•  46
    Enthymemes: From Reconstruction to Understanding (review)
    with John Woods
    Argumentation 25 (2): 127-139. 2011.
    Traditionally, an enthymeme is an incomplete argument, made so by the absence of one or more of its constituent statements. An enthymeme resolution strategy is a set of procedures for finding those missing elements, thus reconstructing the enthymemes and restoring its meaning. It is widely held that a condition on the adequacy of such procedures is that statements restored to an enthymeme produce an argument that is good in some given respect in relation to which the enthymeme itself is bad. In …Read more
  •  11
    The illusionist and the folk: On the role of conscious planning in intentionality judgments
    with Silvia Felletti
    Philosophical Psychology 29 (6): 871-888. 2016.
    Illusionism is a prominent hypothesis about action control, according to which acts that we consider voluntary are nevertheless caused by unconscious brain events, and thus our subjective experience of consciously willing them is ultimately illusory. Illusionism can be understood as either an ontological thesis or a phenomenological claim, but both versions are vulnerable to a line of attack based on the role of long-term planning in action control. According to this objection, the evidence upon…Read more
  •  21
    True to its sensorimotor inspiration, Hurley's shared circuits model (SCM) describes goal-states only within a homeostatic mechanism for action control, neglecting to consider other functions of goals control freaks.”
  •  18
    A Plea for Ecological Argument Technologies
    Philosophy and Technology 30 (2): 209-238. 2017.
    In spite of significant research efforts, argument technologies do not seem poised to scale up as much as most commentators would hope or even predict. In this paper, I discuss what obstacles bar the way to more widespread success of argument technologies and venture some suggestions on how to circumvent such difficulties: doing so will require a significant shift in how this research area is typically understood and practiced. I begin by exploring a much broader yet closely related question: To…Read more
  •  104
    In this article we strive to provide a detailed and principled analysis of the role of beliefs in goal processing—that is, the cognitive transition that leads from a mere desire to a proper intention. The resulting model of belief-based goal processing has also relevant consequences for the analysis of intentions, and constitutes the necessary core of a constructive theory of intentions, i.e. a framework that not only analyzes what an intention is, but also explains how it becomes what it is. We…Read more
  •  24
    Trust, relevance, and arguments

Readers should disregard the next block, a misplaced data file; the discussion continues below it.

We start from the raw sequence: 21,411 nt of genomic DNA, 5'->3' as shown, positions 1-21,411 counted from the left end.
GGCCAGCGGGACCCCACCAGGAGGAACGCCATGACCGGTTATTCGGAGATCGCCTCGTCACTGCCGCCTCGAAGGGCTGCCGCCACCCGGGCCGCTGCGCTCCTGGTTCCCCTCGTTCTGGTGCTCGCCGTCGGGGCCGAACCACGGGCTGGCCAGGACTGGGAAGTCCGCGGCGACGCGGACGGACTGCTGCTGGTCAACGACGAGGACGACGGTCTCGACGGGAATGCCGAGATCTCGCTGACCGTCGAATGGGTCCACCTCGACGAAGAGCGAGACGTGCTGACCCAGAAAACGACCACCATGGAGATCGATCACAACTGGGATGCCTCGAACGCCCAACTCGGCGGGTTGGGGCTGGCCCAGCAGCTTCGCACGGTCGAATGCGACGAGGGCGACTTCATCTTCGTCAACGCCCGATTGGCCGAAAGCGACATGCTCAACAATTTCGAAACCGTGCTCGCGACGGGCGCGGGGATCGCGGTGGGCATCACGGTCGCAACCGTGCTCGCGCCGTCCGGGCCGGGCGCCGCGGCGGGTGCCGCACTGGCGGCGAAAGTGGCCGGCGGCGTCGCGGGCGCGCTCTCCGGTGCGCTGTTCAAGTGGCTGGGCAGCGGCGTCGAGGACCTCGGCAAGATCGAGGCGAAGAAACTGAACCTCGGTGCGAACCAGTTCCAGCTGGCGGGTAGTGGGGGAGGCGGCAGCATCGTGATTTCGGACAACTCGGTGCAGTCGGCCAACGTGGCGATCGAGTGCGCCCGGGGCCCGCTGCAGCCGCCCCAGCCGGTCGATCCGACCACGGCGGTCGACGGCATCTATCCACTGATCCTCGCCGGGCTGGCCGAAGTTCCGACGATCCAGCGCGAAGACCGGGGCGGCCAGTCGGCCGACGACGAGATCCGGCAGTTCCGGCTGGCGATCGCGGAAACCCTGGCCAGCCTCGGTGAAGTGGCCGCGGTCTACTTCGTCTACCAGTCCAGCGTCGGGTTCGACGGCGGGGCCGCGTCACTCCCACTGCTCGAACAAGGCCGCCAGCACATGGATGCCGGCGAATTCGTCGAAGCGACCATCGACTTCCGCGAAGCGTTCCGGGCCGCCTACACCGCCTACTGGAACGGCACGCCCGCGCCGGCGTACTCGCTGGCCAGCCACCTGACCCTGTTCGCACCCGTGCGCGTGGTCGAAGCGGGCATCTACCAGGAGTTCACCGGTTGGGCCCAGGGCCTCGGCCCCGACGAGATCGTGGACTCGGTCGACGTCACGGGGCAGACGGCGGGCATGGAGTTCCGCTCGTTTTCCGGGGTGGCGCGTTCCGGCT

Argument and Computation 5 (2-3): 216-236. 2014.
    This paper outlines an integrated approach to trust and relevance with respect to arguments: in particular, it is suggested that trust in relevance has a central role in argumentation. We first distinguish two types of argumentative relevance: internal relevance, i.e. the extent to which a premise has a bearing on its purported conclusion, and external relevance, i.e. a measure of how much a whole argument is pertinent to the matter under discussion, in the broader dialogical context where it is…Read more
  •  67
    This article, Piaget’s theory of moral development in play behaviour is critically reviewed and framed within the philosophical debate on morality. On this basis, an alternative socio-cognitive model for describing normative evolution in play development is proposed. Special attention is paid to the transition from children’s play to adult games, for the purpose of demonstrating that some relevant features of morality stagnate, rather than progress, during such transition. Finally, some speculat…Read more
  •  58
    Enthymematic parsimony
    with John Woods
    Synthese 178 (3). 2011.
    Enthymemes are traditionally defined as arguments in which some elements are left unstated. It is an empirical fact that enthymemes are both enormously frequent and appropriately understood in everyday argumentation. Why is it so? We outline an answer that dispenses with the so called "principle of charity", which is the standard notion underlying most works on enthymemes. In contrast, we suggest that a different force drives enthymematic argumentation—namely, parsimony, i.e. the tendency to opt…Read more
  •  33
    Modes of action readiness Acceptance accepting presence or interaction Non- acceptance not accepting presence or interaction Attending acquiring information Disinterest not acquiring information Affiliate achieving or accepting close ...